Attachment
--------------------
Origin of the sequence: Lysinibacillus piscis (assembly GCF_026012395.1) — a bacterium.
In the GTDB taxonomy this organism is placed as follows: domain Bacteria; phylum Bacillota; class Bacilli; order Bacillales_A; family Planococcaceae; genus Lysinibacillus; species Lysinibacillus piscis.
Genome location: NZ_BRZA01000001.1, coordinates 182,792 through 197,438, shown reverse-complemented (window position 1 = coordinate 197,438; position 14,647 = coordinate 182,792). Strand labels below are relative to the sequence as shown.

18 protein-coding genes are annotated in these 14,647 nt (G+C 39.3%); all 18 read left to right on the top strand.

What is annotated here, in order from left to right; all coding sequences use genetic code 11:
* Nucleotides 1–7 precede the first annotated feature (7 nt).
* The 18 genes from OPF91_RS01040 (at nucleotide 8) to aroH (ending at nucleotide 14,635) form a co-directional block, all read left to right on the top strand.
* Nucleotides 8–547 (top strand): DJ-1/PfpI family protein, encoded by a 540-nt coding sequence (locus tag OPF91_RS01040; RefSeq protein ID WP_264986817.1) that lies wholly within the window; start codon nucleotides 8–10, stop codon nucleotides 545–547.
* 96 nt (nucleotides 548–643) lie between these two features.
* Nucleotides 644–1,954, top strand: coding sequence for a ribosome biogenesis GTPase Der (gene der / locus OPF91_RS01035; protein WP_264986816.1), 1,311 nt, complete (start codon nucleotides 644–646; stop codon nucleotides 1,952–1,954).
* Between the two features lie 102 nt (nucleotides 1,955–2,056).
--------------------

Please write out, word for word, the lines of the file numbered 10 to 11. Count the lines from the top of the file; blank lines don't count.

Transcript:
* Nucleotides 644–1,954, top strand: coding sequence for a ribosome biogenesis GTPase Der (gene der / locus OPF91_RS01035; protein WP_264986816.1), 1,311 nt, complete (start codon nucleotides 644–646; stop codon nucleotides 1,952–1,954).
* Between the two features lie 102 nt (nucleotides 1,955–2,056).